Dep. Education Minister Meir Porush (r) addresses Knesset committee hearing
Dep. Education Minister Meir Porush (r) addresses Knesset committee hearing Yonatan Sindel/Flash90

Israel moved a step closer towards snap elections Sunday, as the religious leaders of the United Torah Judaism party rejected a proposed compromise deal which would have enabled the Likud-led coalition government to pass the 2019 budget before full passage of an amendment to the nation’s draft law that has divided coalition members.

Prime Minister Binyamin Netanyahu’s 66-member coalition government has struggled to accommodate the two haredi factions, Shas and United Torah Judaism, which hold a combined 13 seats, while not alienating Defense Minister Avigdor Liberman’s five-member Yisrael Beytenu party.

Haredi lawmakers have demanded that the government pass legislation enshrining already existing draft deferments for full-time yeshiva students with an amendment to Israel’s Basic Laws, thus protecting the deferments from the Supreme Court, which has repeatedly struck down the deferments.

Last month, MKs from the UTJ party threatened to block passage of the 2019 budget, potentially toppling the government, if their demands were not met.

Liberman, however, has refused to support the proposed bill, calling haredi demands “extortion” by “extremist elements” he said had ‘taken Israel captive’.

The simmering dispute intensified last week while Prime Minister Netanyahu was abroad, and despite efforts by senior Likud officials to broker a deal to end the coalition crisis.

The most recent compromise arrangement proposed by Likud leaders would include passage of the haredi-backed draft bill in the Ministerial Committee for Legislation on Monday, essentially guaranteeing full government support for the bill. The draft bill would then be brought up in the full Knesset for an initial vote on Wednesday, while the 2019 budget bill would be passed, guaranteeing the coalition’s continued operation.

On Sunday, however, the Council of Torah Sages of the Agudat Yisrael faction of the UTJ party rejected the offer, instructing its MKs to vote against the budget until the draft bill has been passed into law.

Despite their rejection of the compromise, however, rabbis on the council urged haredi lawmakers to continue their efforts to hammer out a compromise deal which would prevent snap elections.

Since the establishment of the state in 1948, the IDF has offered draft deferments to Torah scholars.

While only several hundred deferments were issued in 1948-1949, during the War of Independence, the number ballooned over the next three decades as the haredi community grew and the restrictions on eligibility for the deferments were loosened.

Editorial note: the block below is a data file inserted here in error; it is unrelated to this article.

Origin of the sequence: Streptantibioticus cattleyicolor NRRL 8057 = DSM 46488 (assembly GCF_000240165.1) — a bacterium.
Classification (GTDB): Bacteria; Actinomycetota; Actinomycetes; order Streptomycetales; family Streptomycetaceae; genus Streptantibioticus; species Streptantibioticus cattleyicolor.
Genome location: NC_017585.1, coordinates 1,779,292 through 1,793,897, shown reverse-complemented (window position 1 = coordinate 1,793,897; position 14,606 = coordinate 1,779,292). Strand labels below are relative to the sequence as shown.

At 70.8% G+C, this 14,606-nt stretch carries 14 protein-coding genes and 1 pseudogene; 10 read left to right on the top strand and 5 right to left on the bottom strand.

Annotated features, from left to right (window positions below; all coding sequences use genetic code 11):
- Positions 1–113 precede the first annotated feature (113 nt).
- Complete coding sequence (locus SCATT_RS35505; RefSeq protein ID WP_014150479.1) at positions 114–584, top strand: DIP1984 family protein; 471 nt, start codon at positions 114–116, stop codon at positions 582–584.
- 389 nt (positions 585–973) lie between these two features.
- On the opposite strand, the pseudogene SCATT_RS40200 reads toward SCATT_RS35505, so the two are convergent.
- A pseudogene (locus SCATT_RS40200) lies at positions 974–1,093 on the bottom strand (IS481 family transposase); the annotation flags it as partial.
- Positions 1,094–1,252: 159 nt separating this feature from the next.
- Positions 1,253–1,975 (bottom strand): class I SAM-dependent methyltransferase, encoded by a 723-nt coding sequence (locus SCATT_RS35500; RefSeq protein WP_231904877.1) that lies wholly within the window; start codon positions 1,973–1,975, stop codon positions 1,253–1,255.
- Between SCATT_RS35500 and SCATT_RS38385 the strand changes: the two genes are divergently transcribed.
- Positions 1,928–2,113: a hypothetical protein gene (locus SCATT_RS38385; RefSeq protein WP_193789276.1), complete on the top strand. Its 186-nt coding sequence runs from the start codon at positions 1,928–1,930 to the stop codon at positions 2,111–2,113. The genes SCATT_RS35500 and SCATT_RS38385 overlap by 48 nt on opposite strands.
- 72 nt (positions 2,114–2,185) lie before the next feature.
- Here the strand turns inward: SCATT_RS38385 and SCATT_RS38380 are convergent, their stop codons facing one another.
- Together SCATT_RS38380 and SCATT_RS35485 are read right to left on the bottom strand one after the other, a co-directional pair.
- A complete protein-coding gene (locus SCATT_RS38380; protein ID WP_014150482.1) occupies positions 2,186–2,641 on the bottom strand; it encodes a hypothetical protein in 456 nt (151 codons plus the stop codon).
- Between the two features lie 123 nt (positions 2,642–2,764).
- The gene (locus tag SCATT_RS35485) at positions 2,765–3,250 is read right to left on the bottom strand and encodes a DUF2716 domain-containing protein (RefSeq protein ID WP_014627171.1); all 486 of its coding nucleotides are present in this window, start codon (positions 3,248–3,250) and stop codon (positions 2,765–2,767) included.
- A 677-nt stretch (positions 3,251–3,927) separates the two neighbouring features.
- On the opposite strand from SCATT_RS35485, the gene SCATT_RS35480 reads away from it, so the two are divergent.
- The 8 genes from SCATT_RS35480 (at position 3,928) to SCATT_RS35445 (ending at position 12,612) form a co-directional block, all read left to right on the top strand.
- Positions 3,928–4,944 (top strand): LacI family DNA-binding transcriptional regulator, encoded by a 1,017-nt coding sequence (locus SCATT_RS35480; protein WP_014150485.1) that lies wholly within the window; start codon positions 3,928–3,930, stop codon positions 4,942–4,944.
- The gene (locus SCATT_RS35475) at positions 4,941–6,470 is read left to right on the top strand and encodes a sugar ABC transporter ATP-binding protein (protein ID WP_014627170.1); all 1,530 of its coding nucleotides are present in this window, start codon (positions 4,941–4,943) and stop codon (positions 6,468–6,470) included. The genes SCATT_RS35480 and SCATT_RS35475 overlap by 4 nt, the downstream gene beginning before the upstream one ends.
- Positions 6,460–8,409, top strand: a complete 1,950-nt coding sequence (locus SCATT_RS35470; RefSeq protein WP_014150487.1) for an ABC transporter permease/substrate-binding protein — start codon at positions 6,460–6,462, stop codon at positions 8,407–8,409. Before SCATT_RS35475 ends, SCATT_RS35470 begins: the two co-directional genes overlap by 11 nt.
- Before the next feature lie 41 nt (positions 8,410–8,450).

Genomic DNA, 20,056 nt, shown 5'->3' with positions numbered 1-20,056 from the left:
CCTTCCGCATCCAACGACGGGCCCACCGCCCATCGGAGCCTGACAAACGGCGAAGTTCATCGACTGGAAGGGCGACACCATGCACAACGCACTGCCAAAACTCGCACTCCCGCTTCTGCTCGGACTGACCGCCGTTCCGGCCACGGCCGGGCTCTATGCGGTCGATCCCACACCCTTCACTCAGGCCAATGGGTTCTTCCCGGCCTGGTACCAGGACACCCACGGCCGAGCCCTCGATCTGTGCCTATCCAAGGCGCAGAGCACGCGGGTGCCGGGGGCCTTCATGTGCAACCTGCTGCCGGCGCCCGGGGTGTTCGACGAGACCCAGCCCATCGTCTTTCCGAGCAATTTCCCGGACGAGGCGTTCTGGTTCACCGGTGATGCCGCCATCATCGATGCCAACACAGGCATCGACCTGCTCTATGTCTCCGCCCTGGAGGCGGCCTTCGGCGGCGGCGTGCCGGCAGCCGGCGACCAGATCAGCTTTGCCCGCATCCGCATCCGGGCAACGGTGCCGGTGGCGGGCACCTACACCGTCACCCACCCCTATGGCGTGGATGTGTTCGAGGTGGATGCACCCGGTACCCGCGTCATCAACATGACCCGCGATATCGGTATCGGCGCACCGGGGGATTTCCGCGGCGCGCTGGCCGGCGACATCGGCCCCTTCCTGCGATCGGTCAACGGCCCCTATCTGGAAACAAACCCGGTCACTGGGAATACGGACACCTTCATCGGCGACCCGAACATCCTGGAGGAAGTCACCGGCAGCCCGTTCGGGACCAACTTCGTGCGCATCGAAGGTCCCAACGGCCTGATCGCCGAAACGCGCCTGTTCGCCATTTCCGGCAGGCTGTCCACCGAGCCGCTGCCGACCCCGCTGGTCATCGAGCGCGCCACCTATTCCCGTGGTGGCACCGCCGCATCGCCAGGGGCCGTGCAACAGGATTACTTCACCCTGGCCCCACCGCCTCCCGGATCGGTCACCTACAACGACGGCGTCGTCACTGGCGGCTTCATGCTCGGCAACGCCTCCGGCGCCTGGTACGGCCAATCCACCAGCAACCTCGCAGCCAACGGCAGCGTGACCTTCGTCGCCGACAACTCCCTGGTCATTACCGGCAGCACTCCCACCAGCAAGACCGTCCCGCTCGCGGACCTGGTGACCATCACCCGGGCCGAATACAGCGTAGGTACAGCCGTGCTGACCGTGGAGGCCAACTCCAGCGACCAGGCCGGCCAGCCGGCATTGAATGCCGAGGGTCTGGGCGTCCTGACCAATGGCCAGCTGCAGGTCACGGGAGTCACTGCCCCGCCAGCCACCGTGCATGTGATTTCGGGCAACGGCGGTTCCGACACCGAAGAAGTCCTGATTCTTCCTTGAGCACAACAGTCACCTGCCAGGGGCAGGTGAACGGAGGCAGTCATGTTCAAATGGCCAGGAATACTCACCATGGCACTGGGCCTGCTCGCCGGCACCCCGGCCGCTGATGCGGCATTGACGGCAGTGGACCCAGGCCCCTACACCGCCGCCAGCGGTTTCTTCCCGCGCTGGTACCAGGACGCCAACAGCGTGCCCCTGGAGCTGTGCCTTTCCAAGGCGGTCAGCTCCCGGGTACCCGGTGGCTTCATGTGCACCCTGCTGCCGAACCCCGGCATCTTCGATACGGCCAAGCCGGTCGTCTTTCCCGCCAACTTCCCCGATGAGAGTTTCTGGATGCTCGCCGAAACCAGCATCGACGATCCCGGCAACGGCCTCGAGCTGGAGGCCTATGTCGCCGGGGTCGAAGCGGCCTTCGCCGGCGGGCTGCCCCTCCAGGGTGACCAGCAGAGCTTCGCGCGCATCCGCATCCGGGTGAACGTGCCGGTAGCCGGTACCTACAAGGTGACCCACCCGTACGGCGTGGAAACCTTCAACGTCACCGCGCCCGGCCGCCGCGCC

By the late 1970s, deferments were offered to all full-time yeshiva students, renewable on a yearly basis. Today, there are some 60,000 registered yeshiva students in Israel eligible for draft deferments.

In the 1990s, successive governments sought to encourage haredi enlistment in either the army or in alternative civilian service. The Tal Committee, appointed in 1999, compiled a list of recommendations ultimately passed into law in 2002, protecting draft exemptions for yeshiva students while providing those looking to join the workforce with alternatives to the full 36-month draft, including an abridged 16-month army service or participation in a year-long civilian national service program.

The Tal Law was struck down by the Supreme Court in 2012, forcing the Knesset to pass a new Draft Law clarifying the status of yeshiva students.

In 2014, following the establishment of a Likud-led coalition government with Yair Lapid’s Yesh Atid party, the Knesset passed a new draft law imposing quotas strictly limiting the number of deferments issued to yeshiva students, and placing sanctions on those who refuse to enlist.

A year later, however, with the fall of the 33rd government and the election of a new Knesset, haredi lawmakers secured the passage of a new draft law amending the 2014 legislation. The new law removed the deferment quotas and effectively removed sanctions on those who fail to enlist.

In 2017, however, the Supreme Court again intervened, striking down the 2015 amendment and turning the matter back to the Knesset for further legislation.

Haredi lawmakers have sought to secure government support for a bill which would, among other things, amend Israel’s Basic Laws to enshrine Torah study as a protected “national value”, thereby circumventing the Supreme Court ruling and guaranteeing draft deferments for yeshiva students remain in place.